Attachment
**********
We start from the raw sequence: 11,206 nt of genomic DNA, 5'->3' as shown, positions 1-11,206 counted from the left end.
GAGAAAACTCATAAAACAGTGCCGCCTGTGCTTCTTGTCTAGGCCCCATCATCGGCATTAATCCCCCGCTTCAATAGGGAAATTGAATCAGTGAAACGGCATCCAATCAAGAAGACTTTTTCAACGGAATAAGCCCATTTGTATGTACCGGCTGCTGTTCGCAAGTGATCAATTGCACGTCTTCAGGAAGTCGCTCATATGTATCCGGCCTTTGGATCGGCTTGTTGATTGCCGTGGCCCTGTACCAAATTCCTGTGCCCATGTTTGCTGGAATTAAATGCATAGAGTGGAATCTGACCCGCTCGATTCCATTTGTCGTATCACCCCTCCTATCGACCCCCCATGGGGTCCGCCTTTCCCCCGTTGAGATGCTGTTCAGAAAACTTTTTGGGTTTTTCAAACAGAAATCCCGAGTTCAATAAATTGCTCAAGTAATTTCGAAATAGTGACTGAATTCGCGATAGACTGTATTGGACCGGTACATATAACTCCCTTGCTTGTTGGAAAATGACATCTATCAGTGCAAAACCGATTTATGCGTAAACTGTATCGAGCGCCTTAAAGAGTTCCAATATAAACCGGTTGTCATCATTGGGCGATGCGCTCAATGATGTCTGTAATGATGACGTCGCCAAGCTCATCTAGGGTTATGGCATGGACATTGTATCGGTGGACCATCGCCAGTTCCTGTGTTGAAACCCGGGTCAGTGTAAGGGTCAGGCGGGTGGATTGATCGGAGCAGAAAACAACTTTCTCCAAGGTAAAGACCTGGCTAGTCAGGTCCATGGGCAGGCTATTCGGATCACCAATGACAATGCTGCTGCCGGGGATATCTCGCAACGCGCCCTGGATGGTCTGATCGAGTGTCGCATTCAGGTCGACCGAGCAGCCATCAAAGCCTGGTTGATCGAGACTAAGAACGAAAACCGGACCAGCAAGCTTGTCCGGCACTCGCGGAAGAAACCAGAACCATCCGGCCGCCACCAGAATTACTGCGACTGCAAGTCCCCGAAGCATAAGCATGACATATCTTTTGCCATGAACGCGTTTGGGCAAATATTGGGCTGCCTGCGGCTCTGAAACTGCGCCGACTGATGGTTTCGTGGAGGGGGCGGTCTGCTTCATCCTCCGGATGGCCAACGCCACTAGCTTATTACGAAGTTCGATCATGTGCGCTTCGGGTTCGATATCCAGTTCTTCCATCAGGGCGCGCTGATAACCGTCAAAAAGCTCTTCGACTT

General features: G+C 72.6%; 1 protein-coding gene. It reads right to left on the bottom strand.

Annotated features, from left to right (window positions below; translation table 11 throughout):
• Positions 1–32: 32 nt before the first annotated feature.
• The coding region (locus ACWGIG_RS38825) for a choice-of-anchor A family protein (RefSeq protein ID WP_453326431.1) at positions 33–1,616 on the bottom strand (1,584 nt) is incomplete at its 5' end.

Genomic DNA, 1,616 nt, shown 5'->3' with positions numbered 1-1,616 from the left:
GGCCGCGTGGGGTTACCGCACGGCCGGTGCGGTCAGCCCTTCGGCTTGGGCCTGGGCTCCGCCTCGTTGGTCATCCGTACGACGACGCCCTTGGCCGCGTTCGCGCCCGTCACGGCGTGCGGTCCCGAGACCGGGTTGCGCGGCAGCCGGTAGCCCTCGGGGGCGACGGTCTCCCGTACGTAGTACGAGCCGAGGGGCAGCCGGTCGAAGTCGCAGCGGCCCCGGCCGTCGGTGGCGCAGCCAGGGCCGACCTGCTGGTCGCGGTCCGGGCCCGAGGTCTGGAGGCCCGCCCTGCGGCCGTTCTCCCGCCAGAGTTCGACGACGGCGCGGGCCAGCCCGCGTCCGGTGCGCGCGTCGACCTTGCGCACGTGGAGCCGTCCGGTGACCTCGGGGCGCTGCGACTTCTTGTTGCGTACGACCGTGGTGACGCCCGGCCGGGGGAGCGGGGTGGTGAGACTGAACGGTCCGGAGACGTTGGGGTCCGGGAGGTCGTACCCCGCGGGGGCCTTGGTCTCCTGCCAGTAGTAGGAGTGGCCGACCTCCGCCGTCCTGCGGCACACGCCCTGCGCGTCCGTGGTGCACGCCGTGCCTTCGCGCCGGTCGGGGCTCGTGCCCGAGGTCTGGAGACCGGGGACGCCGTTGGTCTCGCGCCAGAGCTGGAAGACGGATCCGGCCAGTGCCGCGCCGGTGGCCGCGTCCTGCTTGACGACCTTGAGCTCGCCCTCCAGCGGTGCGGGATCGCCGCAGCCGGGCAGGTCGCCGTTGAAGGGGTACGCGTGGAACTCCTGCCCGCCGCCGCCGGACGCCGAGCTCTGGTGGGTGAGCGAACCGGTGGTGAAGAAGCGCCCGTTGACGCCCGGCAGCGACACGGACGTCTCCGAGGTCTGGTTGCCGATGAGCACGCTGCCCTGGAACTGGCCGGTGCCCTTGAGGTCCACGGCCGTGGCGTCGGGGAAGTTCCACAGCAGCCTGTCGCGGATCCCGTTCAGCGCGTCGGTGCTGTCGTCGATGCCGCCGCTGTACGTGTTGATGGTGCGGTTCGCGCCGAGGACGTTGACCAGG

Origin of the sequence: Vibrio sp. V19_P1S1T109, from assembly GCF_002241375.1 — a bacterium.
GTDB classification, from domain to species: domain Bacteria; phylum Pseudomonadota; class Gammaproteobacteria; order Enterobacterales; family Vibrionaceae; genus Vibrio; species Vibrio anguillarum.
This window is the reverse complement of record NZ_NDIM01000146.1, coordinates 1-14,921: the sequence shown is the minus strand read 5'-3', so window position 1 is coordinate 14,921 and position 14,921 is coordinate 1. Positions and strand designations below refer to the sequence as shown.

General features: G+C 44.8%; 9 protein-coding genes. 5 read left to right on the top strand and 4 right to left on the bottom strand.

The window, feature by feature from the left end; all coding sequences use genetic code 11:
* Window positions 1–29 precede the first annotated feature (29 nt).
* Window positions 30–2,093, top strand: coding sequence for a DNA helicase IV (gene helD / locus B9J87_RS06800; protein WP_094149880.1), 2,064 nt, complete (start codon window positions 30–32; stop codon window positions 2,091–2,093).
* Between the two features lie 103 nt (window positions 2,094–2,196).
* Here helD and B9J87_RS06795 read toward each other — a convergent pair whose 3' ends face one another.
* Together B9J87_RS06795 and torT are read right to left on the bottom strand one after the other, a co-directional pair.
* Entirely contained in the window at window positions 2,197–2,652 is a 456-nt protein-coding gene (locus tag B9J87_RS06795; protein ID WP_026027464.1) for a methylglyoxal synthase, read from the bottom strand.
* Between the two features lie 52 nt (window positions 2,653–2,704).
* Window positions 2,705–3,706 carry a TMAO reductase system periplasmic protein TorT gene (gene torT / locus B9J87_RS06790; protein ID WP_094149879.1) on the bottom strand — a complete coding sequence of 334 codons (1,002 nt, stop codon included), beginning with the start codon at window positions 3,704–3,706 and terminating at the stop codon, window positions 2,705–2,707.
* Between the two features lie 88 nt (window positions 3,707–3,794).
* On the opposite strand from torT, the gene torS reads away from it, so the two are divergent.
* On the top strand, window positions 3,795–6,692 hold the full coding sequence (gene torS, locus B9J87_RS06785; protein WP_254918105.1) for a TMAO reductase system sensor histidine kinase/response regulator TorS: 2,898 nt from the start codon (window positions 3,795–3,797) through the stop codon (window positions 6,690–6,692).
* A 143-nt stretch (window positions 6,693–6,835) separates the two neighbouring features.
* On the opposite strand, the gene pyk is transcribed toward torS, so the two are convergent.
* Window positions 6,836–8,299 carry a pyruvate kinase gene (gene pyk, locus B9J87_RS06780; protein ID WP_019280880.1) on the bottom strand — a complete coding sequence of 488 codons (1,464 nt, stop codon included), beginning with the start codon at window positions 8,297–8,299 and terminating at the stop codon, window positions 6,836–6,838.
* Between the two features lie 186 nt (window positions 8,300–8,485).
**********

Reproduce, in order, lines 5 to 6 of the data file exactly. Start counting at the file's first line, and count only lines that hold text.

• Positions 1–32: 32 nt before the first annotated feature.
• The coding region (locus ACWGIG_RS38825) for a choice-of-anchor A family protein (RefSeq protein ID WP_453326431.1) at positions 33–1,616 on the bottom strand (1,584 nt) is incomplete at its 5' end.